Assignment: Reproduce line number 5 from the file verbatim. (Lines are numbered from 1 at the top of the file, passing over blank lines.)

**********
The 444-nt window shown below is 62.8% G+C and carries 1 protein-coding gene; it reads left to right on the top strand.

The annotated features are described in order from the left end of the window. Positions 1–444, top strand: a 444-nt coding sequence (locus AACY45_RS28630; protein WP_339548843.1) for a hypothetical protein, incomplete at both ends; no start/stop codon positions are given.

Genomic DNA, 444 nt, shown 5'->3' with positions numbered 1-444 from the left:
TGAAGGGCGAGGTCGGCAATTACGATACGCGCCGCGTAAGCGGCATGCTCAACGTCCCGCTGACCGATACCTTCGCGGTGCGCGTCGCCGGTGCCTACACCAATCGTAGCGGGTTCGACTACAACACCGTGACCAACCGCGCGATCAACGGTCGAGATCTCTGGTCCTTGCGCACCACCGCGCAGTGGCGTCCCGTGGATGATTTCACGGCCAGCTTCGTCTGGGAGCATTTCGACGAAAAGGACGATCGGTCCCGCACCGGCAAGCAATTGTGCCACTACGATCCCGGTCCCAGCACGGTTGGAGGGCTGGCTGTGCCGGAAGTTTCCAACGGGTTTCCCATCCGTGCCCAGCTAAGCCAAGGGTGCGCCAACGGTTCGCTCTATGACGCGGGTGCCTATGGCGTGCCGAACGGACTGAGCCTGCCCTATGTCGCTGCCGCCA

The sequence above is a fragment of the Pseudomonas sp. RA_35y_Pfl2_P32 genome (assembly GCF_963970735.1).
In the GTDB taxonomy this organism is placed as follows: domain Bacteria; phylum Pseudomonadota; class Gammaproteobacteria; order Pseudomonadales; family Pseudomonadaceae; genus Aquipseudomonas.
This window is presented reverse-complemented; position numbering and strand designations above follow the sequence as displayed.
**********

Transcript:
The sequence above is a fragment of the Pseudomonas sp. RA_35y_Pfl2_P32 genome (assembly GCF_963970735.1).